Litter is on The Rise in the Arctic Deep
The Alfred Wegener Institute (AWI) has been studying trash on the Arctic seabed since 2002, visiting two dozen sites in the Fram Strait every year to collect samples and photographs. The center's 15 years of data have just been published in the journal Deep-Sea Research, and the results are not encouraging.
"Our time series confirms that litter levels in the Arctic deep sea have risen rapidly in the past few years,” says lead author Mine Tekman. The team used a towed camera system to look at the ocean floor between Svalbard and Greenland, and they found an average of more than 16,000 pieces of trash per square mile. The average was quite a bit lower in years past – just short of 9,000 pieces per square mile – but it showed a steady increaase from 2011-2014. At one sampling station, the contamination level was nearly 21,000 pieces per square mile, making it among the most litter-filled areas of the deep sea.
Much of the trash is made of plastic, and while researchers are finding more small, degraded pieces in recent years, they also see evidence that the Arctic deep is a good place for preserving plastic intact – raising the possibility that the trash pile will grow. They even saw one piece twice in two years, and found that it still looked about the same. "Running into this same piece of plastic twice with hardly any changes to it is a vivid reminder that the depths of the Arctic are at risk of becoming a depot for plastic litter. The well-hidden accumulation of litter on the deep ocean floor could also explain why we still don’t know where 99 percent of the marine plastic litter ends up," said co-author Dr. Melanie Bergmann.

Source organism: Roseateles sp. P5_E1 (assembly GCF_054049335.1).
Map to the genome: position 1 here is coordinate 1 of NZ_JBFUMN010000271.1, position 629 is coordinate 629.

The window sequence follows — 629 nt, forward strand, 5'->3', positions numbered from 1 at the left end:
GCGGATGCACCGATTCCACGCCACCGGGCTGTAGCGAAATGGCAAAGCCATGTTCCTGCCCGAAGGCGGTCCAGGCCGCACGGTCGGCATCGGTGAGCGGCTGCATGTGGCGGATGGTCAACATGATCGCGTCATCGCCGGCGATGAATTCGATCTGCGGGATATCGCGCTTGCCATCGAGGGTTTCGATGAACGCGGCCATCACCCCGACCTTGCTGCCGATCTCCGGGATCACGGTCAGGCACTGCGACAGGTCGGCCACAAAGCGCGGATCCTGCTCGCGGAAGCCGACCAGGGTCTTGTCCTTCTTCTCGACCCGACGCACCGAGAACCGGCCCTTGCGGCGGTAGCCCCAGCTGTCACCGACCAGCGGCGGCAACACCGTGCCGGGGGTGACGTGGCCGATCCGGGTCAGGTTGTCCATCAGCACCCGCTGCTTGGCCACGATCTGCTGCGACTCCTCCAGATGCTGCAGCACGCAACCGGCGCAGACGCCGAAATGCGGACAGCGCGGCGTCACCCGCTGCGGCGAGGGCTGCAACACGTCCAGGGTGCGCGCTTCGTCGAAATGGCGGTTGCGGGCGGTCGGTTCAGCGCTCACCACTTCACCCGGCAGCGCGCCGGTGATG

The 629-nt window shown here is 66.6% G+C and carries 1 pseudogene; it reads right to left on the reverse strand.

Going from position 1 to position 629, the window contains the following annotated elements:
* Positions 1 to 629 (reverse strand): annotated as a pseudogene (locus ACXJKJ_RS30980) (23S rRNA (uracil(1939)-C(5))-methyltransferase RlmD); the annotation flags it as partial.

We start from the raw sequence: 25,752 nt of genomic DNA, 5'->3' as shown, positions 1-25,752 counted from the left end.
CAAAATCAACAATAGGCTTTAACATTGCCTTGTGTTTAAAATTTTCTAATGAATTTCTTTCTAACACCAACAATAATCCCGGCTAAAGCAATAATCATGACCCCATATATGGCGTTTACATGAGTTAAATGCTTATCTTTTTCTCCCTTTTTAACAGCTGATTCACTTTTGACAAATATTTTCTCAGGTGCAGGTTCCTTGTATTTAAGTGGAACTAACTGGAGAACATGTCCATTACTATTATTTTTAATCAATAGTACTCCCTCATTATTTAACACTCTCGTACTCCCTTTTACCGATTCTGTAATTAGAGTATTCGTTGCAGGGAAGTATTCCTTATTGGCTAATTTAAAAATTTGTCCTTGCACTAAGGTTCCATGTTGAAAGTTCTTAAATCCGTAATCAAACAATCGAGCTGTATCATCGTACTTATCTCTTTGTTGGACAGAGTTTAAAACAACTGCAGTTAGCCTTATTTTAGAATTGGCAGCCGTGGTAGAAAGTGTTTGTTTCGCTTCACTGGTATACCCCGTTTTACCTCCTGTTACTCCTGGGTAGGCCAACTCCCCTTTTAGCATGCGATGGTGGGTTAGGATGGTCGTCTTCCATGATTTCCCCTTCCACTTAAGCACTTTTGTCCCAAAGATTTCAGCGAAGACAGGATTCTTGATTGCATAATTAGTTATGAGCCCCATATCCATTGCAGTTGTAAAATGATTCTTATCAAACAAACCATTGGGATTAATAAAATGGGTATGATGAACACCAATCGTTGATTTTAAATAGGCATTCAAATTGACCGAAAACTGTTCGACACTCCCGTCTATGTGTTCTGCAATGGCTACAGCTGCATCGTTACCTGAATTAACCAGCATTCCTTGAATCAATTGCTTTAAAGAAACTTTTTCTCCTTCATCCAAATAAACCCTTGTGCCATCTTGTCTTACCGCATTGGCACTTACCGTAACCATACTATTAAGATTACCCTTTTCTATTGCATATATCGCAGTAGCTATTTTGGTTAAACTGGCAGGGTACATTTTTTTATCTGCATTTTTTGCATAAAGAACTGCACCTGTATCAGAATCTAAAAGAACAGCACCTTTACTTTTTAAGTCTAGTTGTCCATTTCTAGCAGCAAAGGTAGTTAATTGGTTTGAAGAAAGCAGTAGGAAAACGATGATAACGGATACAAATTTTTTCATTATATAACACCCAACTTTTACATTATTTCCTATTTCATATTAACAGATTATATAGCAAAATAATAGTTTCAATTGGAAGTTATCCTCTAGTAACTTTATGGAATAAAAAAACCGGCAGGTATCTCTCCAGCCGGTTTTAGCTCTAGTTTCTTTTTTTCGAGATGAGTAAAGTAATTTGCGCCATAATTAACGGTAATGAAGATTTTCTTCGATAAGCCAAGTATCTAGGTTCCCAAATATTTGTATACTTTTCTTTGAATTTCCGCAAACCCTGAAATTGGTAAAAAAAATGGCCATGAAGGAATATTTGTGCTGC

The scientists believe that much of the plastic is carried north and east by the Gulf Stream, with possible contributions from a gyre system in the Barents Sea. Additionally, the team hypothesizes that much of the litter that finds its way onto the seafloor off Svalbard may come from melting icebergs: it is possible that it may be getting trapped in the ice up north, then floating south with the bergs during the spring breakup.